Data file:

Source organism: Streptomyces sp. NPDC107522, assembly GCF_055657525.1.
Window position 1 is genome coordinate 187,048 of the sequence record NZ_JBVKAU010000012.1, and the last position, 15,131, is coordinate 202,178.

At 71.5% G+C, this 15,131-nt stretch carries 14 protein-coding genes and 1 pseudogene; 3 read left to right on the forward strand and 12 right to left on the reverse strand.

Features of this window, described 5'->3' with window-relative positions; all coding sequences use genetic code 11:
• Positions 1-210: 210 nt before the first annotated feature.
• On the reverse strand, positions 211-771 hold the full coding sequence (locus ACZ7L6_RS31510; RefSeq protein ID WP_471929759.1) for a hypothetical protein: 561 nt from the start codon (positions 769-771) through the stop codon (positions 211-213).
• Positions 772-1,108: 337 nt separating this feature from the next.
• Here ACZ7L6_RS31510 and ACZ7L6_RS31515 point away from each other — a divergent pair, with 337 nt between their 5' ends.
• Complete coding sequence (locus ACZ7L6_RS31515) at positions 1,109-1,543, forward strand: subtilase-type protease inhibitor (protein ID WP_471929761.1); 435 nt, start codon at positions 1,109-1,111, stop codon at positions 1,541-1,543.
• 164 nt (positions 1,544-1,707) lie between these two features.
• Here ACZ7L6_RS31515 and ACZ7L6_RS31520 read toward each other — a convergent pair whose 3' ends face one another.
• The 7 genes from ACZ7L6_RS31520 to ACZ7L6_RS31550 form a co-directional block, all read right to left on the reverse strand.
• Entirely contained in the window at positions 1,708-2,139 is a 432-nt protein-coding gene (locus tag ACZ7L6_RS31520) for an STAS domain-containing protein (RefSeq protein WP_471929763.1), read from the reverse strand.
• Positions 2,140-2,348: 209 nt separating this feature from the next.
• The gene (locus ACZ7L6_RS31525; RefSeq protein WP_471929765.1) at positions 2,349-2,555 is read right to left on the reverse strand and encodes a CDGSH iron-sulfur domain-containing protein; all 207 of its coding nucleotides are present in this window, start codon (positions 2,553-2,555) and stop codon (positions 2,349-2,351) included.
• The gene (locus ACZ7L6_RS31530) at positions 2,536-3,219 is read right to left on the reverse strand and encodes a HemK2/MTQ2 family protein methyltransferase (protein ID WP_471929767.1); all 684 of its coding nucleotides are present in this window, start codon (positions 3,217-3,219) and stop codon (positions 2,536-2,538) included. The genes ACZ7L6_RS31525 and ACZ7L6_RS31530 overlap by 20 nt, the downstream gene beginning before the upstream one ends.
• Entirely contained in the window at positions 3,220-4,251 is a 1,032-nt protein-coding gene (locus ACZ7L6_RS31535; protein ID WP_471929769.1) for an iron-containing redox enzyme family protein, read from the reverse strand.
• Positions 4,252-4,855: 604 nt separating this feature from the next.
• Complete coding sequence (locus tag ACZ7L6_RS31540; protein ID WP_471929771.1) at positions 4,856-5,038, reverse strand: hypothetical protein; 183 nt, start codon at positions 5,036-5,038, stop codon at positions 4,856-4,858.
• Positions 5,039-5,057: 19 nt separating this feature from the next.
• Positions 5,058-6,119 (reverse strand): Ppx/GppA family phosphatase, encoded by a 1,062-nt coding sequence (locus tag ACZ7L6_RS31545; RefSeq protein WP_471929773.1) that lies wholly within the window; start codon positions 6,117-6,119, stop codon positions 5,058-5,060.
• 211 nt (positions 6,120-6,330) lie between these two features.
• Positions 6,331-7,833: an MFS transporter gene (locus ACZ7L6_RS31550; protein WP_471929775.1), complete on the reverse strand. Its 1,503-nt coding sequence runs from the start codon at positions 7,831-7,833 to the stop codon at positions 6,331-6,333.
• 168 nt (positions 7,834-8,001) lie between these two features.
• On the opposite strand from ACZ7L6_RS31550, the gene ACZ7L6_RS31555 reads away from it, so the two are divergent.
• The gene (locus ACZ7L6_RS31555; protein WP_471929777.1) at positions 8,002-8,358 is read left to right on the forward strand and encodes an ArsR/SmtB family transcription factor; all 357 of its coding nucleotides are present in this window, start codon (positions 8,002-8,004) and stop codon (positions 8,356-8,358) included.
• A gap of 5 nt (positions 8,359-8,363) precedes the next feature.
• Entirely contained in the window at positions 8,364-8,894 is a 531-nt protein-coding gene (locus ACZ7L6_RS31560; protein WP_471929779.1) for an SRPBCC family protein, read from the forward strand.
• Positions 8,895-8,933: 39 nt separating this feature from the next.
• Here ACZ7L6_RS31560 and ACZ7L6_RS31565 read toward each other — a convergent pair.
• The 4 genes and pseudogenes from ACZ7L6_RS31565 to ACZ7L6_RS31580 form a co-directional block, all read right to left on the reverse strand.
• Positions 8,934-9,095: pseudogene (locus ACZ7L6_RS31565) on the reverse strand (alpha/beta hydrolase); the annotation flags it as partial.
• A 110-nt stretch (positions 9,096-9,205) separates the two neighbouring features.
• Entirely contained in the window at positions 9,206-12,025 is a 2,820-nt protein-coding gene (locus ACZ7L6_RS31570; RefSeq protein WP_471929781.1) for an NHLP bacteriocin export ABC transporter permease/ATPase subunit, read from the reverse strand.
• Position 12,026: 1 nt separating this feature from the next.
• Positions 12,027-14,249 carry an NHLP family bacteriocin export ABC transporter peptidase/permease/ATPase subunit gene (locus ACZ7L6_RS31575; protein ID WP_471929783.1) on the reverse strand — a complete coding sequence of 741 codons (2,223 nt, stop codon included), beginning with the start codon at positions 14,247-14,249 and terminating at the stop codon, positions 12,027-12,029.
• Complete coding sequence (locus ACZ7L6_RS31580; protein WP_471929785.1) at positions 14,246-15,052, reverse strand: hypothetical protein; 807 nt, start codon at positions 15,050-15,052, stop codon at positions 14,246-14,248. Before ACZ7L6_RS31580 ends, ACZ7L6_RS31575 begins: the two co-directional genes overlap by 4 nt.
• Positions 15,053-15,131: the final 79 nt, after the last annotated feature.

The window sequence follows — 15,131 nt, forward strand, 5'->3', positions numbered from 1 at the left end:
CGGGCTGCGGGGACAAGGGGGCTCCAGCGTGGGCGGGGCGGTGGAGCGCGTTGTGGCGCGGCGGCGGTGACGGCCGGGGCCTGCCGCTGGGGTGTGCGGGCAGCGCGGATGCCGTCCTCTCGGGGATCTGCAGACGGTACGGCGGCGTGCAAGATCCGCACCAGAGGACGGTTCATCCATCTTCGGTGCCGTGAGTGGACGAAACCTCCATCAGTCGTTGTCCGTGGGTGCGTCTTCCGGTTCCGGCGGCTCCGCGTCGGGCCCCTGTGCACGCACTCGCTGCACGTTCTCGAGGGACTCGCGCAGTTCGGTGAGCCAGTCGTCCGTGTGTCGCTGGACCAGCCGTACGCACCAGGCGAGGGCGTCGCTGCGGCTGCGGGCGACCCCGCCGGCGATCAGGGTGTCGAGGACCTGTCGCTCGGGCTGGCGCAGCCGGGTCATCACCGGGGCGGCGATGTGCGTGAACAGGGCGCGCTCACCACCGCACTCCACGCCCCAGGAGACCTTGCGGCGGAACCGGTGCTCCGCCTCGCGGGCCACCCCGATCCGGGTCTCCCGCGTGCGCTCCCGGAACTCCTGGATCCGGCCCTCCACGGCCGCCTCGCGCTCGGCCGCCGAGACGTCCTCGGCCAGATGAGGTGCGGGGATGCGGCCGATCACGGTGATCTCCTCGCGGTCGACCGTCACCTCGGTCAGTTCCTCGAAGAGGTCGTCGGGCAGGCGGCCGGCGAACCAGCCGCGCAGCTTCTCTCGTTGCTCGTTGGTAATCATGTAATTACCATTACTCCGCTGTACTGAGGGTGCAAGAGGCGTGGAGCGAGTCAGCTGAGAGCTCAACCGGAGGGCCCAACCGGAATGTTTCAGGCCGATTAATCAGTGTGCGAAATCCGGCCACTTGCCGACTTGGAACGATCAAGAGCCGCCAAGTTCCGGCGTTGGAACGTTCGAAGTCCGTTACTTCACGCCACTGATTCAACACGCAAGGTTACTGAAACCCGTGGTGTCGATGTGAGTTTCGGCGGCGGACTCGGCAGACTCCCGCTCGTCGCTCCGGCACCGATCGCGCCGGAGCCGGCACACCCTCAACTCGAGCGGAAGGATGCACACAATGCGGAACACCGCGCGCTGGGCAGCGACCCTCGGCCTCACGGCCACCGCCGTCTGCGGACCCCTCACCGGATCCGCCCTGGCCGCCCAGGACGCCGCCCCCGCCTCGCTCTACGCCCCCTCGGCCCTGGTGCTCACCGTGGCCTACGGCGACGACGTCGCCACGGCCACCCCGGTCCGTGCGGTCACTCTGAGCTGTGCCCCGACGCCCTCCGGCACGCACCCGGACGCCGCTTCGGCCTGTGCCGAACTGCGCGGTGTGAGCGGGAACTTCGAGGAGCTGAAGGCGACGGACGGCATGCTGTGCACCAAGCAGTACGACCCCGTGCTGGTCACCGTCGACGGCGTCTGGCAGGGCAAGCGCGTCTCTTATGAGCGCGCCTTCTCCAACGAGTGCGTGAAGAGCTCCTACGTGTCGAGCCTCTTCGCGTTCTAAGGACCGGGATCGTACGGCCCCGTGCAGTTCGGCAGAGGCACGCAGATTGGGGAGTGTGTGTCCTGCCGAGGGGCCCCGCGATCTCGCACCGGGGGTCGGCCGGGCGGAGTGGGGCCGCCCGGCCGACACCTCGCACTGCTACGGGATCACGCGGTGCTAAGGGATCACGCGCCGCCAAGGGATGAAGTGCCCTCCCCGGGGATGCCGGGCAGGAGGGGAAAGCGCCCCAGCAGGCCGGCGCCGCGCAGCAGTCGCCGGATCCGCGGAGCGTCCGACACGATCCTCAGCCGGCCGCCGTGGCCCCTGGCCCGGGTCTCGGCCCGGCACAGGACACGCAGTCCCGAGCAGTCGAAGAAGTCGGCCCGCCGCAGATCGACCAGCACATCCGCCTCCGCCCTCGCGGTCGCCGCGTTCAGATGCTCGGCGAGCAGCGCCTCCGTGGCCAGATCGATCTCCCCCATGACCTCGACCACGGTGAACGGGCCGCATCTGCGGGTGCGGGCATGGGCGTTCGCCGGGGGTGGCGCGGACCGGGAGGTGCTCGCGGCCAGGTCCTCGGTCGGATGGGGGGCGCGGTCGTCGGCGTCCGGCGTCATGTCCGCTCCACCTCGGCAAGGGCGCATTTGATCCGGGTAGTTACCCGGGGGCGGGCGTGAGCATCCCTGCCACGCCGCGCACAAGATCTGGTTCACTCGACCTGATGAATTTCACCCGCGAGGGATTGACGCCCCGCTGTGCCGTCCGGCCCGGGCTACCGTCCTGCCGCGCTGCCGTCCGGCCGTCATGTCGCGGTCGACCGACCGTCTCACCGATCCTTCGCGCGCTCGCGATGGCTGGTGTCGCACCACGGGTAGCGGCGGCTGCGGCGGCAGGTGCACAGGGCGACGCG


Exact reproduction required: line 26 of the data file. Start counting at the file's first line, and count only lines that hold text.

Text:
• The gene (locus ACZ7L6_RS31555; protein WP_471929777.1) at positions 8,002-8,358 is read left to right on the forward strand and encodes an ArsR/SmtB family transcription factor; all 357 of its coding nucleotides are present in this window, start codon (positions 8,002-8,004) and stop codon (positions 8,356-8,358) included.